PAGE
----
When dogs with such a fear are brought to the animal shelter, they are gradually introduced to the play yard and given positive responses as they learn that the outdoors can be fun and entertaining.
There is an opposite fear that feral dogs or dogs that have been living on their own, surviving by their own wits, exhibit. These dogs are panicked by buildings and kennels. Depending on the age of these animals and how long they have been fending for themselves, they may or may not be rehabilitated. Often, these dogs will attack the fencing of their kennels, breaking teeth and causing their mouths to bleed. It takes specially-trained workers who can interact consistently with these dogs to calm them and convince them that buildings, kennels and people can produce good things in their lives.
Unfortunately, the animal shelter finds a few dogs that are injured as well as wild. When the injuries are serious enough, it is more merciful to euthanize them than to subject them to treatment, especially if it will be painful.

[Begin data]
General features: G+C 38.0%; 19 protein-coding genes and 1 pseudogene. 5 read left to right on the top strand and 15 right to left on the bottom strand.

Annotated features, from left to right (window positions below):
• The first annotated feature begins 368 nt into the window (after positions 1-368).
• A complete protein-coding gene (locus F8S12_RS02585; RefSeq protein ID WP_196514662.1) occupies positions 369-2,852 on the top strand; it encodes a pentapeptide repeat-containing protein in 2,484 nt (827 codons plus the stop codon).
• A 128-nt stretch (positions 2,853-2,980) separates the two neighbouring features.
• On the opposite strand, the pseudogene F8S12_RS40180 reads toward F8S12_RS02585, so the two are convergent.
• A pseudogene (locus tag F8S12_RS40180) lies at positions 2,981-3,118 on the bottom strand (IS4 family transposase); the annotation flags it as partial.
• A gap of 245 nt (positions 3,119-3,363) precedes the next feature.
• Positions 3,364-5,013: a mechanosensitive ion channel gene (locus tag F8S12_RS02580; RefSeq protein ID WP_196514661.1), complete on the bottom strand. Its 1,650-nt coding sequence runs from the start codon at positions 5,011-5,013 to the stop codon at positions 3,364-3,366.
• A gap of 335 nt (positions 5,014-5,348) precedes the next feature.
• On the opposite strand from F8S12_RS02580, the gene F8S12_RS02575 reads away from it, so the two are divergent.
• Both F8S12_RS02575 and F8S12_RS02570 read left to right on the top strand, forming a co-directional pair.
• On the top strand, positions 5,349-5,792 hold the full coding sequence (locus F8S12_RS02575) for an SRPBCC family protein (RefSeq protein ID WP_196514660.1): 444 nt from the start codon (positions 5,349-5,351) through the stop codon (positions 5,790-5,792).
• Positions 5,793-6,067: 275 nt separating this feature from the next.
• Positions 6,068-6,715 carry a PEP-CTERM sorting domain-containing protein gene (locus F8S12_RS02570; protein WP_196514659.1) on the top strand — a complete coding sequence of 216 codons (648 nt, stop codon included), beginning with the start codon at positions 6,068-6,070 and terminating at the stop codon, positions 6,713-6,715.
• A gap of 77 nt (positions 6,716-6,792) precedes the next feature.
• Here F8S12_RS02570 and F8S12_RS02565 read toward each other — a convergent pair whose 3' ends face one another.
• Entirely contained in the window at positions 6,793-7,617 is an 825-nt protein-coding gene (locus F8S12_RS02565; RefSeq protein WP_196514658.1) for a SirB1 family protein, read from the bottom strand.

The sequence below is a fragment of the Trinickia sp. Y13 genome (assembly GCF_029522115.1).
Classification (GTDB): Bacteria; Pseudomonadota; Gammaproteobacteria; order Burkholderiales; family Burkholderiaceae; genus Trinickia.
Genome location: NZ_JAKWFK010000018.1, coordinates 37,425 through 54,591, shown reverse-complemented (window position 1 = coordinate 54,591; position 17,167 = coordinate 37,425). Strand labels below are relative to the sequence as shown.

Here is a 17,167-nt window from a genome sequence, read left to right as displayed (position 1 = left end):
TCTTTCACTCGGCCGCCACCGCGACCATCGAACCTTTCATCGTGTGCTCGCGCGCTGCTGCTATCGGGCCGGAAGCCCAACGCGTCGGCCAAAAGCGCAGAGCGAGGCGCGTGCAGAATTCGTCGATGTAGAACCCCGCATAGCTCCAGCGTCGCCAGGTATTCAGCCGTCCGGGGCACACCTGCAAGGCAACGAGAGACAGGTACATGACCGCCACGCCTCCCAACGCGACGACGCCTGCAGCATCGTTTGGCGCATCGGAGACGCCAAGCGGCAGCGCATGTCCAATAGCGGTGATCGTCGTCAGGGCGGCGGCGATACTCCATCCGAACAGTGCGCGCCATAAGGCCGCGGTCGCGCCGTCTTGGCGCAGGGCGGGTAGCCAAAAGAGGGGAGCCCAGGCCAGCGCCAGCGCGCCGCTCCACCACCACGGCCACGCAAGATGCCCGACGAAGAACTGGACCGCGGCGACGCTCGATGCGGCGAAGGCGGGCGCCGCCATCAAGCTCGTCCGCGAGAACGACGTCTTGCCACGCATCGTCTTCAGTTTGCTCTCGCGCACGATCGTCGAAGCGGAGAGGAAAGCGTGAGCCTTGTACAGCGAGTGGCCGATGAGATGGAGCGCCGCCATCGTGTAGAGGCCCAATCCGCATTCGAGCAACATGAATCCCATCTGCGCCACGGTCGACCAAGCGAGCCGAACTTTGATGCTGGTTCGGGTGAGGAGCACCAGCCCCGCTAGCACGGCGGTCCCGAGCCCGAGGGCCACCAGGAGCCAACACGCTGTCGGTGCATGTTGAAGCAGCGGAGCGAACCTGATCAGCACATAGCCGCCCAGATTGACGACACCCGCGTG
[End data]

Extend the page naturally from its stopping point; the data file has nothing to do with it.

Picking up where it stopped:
Hetts comments on the various triggers for fearful behavior. She says that it happens through classical conditioning in which the dog learns that one event predicts another. Freezing in one spot is a common sign of fear and distress. A veterinarian may find that a dog under stress will have an elevated heart rate and cortisol level. When such a fearful dog's blood glucose is checked, it may be elevated, sometimes dramatically.
Hetts advises all owners to carefully observe their dogs. Besides the above signs of fear, she says watch for the eyes opened wider than normal (you may even see a ring of white around the eye). Is the dog's body relaxed or tense? Does the animal lean away from the fearful object? Does he ignore something that you think he should react to? Does your dog's change in behavior puzzle you? You may need to videotape him in action and have an animal behaviorist evaluate it.